A Steady Rain
Chicago Dramatists (see Resident companies). By Keith Huff. Dir. Russ Tutterow. With Peter DeFaria, Randy Steinmeyer.
Keith Huff’s police drama, about the changing fortunes of a beat-cop duo in the wake of a drive-by shooting, strikes more than a few familiar notes. There’s a hint of Richard Gere’s breathtaking bad-cop turn in Internal Affairs in alpha-male Denny, whose eventual eclipse by his good-cop partner comes straight from the second-banana palace-coup playbook. And the picture Rain paints of official misconduct recalls any number of recent serve-and-protect scandals. But Huff’s recombination of these elements offers pleasant surprises.
Convincingly set in Chicago, the play opens with a muscular description of the strike on family-man Denny’s home, which leaves his young son in critical condition. As the details of both preceding and subsequent events unfold and the Bad Lieutenant–level corruption underlying Denny’s callousness comes out, his recovering-alcoholic partner, Joey, slips bit by bit into the domestic life that Denny, his buddy since childhood, has essentially abandoned. Beneath the obvious paradox—in “providing for” then avenging his family, Denny loses everything—lies a more insidious one: While irredeemable, Denny is a sympathetic monster; while gentler and more self-aware, Joey is still a backstabbing creep. Both are bad cops; it’s just that one is much worse.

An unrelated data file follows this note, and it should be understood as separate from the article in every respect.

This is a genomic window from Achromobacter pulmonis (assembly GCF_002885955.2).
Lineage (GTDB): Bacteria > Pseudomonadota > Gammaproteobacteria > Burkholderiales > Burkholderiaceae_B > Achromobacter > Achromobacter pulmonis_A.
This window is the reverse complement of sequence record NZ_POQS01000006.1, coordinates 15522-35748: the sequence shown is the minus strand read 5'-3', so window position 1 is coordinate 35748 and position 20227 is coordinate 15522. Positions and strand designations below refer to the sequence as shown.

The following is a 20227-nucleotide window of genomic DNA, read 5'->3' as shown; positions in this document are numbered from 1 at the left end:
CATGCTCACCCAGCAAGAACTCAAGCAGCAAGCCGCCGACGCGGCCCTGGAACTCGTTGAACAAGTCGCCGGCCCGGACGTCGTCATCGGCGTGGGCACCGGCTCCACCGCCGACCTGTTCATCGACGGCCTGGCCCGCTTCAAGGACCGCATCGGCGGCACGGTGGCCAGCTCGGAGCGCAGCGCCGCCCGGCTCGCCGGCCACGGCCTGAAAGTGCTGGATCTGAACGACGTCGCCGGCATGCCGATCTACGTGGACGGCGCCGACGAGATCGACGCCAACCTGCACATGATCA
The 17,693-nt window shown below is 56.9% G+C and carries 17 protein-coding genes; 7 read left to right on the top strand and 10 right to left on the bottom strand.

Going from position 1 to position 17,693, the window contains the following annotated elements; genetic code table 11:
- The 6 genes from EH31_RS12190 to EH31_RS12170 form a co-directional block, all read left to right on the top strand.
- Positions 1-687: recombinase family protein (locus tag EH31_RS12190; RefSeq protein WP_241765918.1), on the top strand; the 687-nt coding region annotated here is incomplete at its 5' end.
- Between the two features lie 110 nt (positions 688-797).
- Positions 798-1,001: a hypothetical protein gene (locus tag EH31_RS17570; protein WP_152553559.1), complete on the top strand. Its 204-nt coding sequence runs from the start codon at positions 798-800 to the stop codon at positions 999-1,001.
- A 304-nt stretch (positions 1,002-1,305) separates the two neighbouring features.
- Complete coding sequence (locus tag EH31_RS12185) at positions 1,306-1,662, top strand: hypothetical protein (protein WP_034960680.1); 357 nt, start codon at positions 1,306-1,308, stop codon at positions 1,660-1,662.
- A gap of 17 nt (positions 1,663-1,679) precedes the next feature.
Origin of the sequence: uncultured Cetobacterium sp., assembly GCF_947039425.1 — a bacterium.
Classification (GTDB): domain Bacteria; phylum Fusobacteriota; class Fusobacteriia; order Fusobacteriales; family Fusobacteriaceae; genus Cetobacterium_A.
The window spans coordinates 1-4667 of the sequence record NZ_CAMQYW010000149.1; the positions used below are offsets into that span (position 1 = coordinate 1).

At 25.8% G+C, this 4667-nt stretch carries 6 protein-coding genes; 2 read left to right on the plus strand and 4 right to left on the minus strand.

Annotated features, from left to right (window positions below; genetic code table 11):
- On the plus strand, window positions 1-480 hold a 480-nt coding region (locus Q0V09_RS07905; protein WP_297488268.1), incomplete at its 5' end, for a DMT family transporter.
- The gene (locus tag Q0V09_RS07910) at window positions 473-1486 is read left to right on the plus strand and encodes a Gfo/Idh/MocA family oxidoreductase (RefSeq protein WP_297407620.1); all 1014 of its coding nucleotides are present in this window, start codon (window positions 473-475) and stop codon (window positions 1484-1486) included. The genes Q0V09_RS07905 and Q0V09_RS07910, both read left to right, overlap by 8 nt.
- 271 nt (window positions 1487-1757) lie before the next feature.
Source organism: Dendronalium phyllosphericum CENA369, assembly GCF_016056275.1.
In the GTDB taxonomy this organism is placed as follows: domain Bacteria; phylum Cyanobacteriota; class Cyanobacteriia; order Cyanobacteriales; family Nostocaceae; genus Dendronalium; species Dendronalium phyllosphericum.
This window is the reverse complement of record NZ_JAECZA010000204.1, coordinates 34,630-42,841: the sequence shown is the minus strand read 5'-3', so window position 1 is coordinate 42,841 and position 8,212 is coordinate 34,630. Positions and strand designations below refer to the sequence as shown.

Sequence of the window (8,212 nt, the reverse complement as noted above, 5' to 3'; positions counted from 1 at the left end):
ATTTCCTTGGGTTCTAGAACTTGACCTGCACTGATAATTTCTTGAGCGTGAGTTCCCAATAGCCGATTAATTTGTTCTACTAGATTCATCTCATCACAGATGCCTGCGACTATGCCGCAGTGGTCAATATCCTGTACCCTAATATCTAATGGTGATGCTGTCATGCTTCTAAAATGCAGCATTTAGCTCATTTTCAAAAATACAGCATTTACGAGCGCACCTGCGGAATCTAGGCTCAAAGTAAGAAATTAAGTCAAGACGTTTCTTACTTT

The story stumbles slightly near the end, but Huff’s demanding narrative model of dueling first-person recollections is authoritative till then, sold by hardscrabble street vernacular and no-nonsense performances from DeFaria and Steinmeyer. Excellent, evocative sound design by Mike Tutaj and focused, waste-free direction—the best I’ve seen from Tutterow—put this over the top.—Brian Nemtusak